Staying Active in Senior Communities

Author: Michele Trice

| Posted on: February,22 | Viewed: 2266 times

Share

Life in senior communities is full of opportunities to be active. If you feel like you’re tired of your usual activities, Seniorly has plenty of great ideas for new ways for you to stretch your wings and your legs.

It can feel as if an active life during rehabilitation is impossible. But with a short-term stay in a senior housing community, there are plenty of opportunities. Here are some great ways that a short-term stay in a community can facilitate mobility and quick rehabilitation.

Keep a Routine

Even if you or your loved one is in a new environment where your routine isn’t what it used to be, try to adapt to that new routine as quickly as possible. Add some habits from before you moved into this new community.

  • If you always did the puzzle in the daily paper, ask the staff to provide you with a paper and continue to do the puzzle every day. Get out of bed and walk to a table by the window or to the common area before doing the puzzle. You will be exercising both your body and your mind.

  • If your short-term respite stay involves physical therapy, be sure to go to each appointment and do the exercises with all of your energy. Focus on the proper way to do each movement, so you can practice on your own (with your therapist’s approval, of course).  

  • Plan light stretches into your day, each morning or night, for instance.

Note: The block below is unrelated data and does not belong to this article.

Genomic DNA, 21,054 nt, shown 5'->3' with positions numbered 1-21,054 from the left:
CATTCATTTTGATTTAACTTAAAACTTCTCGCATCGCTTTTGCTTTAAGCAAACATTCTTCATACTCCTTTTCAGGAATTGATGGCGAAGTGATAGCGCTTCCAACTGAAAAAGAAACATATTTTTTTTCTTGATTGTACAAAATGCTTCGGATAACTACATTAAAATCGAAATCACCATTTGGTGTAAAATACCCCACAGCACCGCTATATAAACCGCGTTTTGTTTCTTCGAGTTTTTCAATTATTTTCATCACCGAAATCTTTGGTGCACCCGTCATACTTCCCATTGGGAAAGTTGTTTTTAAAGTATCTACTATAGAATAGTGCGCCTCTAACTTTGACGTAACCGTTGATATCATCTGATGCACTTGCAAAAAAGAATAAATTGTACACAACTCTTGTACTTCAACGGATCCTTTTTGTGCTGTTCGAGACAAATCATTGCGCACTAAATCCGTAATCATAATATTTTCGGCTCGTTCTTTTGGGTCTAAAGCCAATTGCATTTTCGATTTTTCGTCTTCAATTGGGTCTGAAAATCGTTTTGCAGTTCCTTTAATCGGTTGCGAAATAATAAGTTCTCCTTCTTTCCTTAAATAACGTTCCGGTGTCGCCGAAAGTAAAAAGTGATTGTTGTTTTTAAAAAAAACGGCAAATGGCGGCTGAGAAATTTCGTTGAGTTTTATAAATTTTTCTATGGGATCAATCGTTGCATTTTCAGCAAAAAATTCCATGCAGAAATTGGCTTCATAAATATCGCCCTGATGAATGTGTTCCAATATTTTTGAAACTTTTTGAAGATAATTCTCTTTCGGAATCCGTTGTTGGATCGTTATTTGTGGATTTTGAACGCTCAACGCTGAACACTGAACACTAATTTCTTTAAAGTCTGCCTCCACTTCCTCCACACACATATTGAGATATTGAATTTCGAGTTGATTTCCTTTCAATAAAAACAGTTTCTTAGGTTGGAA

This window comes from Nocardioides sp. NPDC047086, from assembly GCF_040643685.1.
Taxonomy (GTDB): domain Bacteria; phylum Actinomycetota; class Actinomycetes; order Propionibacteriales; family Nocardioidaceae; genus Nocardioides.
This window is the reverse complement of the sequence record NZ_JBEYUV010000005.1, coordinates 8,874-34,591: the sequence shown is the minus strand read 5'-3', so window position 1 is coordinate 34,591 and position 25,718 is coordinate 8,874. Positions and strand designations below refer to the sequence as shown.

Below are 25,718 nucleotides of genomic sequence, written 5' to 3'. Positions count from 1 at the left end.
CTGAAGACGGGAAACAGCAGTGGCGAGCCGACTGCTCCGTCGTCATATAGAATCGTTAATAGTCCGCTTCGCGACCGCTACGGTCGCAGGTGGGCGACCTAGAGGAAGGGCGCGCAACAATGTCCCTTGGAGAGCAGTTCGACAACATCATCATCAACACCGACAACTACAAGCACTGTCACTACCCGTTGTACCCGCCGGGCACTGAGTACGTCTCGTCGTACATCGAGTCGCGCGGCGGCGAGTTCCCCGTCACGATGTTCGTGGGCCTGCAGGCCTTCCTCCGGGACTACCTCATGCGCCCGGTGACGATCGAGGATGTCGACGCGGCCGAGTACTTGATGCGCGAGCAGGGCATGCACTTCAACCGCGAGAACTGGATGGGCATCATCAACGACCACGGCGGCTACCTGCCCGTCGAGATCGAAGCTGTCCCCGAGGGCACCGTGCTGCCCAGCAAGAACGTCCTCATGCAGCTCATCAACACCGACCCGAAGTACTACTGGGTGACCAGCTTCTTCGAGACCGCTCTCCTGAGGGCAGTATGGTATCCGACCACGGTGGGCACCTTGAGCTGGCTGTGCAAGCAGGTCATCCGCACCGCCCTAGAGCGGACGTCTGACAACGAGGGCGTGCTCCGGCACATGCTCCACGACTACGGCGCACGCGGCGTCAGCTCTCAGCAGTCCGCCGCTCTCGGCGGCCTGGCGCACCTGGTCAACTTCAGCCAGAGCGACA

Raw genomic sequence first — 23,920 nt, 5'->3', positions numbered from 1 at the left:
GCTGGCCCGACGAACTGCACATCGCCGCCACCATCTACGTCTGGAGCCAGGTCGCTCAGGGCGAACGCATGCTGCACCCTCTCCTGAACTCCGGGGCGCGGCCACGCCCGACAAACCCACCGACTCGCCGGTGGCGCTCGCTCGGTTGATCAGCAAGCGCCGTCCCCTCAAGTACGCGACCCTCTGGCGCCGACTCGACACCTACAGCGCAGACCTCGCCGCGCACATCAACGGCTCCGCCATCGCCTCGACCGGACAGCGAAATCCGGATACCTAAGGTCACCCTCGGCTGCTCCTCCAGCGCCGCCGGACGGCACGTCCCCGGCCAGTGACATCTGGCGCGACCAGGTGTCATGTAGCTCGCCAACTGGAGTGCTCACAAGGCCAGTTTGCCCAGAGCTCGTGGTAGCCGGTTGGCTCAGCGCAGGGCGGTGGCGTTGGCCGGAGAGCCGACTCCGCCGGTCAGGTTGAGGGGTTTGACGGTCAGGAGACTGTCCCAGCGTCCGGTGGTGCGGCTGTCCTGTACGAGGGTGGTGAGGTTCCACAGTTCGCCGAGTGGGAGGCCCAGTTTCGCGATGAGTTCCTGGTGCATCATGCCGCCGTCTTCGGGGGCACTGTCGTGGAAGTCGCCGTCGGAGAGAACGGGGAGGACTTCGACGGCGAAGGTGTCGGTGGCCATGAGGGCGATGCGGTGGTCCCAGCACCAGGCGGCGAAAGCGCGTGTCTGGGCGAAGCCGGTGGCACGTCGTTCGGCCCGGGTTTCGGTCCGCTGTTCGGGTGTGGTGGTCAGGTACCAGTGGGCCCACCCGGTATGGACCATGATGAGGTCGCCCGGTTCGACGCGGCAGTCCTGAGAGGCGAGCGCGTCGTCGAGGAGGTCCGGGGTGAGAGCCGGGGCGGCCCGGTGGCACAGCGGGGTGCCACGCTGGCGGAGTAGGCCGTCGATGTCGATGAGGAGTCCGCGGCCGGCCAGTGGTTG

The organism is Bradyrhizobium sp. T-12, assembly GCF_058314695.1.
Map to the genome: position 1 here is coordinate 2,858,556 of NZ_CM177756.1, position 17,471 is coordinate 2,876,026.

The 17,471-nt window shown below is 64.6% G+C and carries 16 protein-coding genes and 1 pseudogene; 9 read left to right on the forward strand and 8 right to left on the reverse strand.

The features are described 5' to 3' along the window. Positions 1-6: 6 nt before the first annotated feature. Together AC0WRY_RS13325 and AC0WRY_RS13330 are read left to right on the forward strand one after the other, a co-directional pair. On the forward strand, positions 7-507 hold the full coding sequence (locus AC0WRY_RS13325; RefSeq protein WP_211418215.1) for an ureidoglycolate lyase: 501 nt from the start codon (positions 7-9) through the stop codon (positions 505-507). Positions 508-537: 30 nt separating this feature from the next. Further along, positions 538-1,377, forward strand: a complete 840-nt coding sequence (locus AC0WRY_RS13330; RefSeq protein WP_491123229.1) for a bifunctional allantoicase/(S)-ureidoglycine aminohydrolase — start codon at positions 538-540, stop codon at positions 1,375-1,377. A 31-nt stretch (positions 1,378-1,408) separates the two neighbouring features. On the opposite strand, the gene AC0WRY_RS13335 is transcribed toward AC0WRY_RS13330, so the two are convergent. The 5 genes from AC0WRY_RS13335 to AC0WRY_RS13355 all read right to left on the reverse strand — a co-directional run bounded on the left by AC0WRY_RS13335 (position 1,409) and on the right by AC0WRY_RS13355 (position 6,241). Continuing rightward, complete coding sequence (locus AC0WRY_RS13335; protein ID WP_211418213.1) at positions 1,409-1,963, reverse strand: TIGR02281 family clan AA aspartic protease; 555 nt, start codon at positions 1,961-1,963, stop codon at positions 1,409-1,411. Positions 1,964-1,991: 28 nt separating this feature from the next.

• If able, take a daily walk around the community with a staff member by your side.

Not only will keeping a routine help you keep active, but it will give you a sense of accomplishment in each day, which is important as you work toward the end of your short-term stay and prepare to return home.

Try Something New

A short-term stay in a community is also a great time to branch out from your regular routine and try something new as well. Try to look at this as an opportunity, not just for healing, but also for personal growth.

  • Even if you are restricted to a bed, you can do stretches. Ask your lead nurse or physical therapist for suggestions on stretches that will be best for you.

  • Make a game of learning the names of the people you come into contact with on a daily basis. Stimulating your mind by recalling the names and associating them with the faces will be a good mental exercise. You will also get the positive emotional reinforcement of the connections you build with those people by becoming more involved with one another.

  • Keep an eye out for the activities your fellow residents are doing. It’s possible that you may find something you like and want to work into your own routine when you move back home, like dancing, gardening, or yoga.

Short-Term Stays for Long-Term Benefits

Respite stays – whether after a fall, hospital stay or illness – can be opportunities for greatly improved health. One key is staying active and mobile while at the respite community so that the time spent is of the utmost benefit.


Seniorly is your go-to source for information on short-term stays. Visit Seniorly or call us at (415) 570-4370 to speak with one of our family coordinators today.


Seniorly helps you find Assisted Living

Enter City or ZipCode to begin your search.

City

A thought while you wait ...


The first 50 years of childhood are the toughest.